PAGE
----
New planning rules must protect Scotland’s ancient woods and trees
Scotland's existing planning policy leaves irreplaceable ancient woods and trees vulnerable to inappropriate development.
Credit: Niall Benvie / WTML
Scotland is home to unique and irreplaceable ancient woods and trees. Havens for wildlife like red squirrel and pine marten, they also store vast amounts of carbon - disproportionately more so than other woods. They are natural bastions in the face of the climate and nature emergencies. But they face constant threat.
Current policy is inadequate
Current planning policy leaves these valuable habitats vulnerable to damage and destruction from inappropriate development. Existing guidance is simply too weak to deter developers from damaging these irreplaceable habitats. Too often proposals are approved despite their impact on these precious places.
Scottish Government must follow through and strengthen planning rules to improve protection for ancient woodland and veteran trees. We must preserve what we have before it’s too late.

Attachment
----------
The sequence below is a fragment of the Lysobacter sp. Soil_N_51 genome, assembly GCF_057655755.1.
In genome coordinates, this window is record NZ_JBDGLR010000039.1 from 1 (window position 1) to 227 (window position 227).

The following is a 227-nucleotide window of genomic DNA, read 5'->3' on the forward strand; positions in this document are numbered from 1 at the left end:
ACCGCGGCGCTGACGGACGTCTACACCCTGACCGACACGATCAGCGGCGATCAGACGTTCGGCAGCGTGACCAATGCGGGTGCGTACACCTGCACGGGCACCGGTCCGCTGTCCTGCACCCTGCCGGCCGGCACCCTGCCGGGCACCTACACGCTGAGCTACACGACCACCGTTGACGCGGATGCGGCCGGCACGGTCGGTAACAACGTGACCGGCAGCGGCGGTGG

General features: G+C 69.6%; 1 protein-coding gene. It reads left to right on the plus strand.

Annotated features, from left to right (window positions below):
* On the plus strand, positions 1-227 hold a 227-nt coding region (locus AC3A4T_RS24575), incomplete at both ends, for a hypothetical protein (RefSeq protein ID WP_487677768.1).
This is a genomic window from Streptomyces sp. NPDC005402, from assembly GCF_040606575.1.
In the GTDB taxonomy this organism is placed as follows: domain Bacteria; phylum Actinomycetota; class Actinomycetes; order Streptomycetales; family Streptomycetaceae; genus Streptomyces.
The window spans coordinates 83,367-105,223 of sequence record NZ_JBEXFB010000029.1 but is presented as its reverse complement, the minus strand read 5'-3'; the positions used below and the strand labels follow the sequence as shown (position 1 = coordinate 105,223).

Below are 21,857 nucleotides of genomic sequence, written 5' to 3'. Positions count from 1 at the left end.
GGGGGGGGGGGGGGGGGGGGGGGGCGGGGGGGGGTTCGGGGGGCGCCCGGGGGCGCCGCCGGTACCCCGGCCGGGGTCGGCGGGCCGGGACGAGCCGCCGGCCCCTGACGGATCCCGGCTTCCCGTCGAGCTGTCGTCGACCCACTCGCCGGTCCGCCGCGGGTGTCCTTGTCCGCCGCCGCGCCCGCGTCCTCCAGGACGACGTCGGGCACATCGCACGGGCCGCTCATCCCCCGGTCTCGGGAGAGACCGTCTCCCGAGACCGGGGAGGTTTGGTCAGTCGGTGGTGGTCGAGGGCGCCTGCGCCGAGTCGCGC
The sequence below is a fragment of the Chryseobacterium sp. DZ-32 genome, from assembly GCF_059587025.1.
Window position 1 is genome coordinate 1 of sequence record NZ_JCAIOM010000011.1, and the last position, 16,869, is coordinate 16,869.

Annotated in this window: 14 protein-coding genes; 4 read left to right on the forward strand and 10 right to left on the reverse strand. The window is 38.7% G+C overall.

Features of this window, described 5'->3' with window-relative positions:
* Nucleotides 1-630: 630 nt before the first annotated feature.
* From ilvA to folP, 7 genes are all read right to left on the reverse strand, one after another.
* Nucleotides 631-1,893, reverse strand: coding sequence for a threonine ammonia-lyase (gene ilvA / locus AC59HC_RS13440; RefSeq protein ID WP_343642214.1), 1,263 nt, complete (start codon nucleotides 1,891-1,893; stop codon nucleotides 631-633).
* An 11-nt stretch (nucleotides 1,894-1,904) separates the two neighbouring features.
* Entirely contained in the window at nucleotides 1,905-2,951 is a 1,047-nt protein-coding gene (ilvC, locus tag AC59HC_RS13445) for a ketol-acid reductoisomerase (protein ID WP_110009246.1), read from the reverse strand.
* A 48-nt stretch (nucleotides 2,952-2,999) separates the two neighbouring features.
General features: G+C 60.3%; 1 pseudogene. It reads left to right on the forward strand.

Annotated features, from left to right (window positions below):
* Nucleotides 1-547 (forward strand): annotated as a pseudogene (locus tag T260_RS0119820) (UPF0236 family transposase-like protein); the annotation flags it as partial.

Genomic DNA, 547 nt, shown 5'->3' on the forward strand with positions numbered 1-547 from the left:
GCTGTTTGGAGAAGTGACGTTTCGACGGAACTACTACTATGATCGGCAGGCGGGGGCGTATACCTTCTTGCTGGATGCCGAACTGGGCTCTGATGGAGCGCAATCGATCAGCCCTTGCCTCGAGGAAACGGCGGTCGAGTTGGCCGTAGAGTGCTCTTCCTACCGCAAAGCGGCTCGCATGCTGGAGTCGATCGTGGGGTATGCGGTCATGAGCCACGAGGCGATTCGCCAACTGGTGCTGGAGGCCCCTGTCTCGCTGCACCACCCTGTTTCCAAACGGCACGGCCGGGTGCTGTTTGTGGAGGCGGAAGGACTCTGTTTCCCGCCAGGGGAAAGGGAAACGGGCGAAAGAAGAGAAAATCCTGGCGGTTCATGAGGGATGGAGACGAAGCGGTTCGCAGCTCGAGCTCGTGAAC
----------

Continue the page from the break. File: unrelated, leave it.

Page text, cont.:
Irreplaceable habitats must have better protection
Scotland’s National Planning Framework (NPF4) and Scottish Planning Policy guide where and how development happens. Recently Scottish Government published a new draft NPF with proposed changes that can help prevent development damage to ancient woods and veteran trees. This could be good news, but these are still just proposals.
A Government consultation on the proposed changes closed on 31 March 2022. Thank you to everyone who spoke up to make sure the proposals are retained and acted upon – that words are turned to action. We will update you when the Scottish Government makes its decision.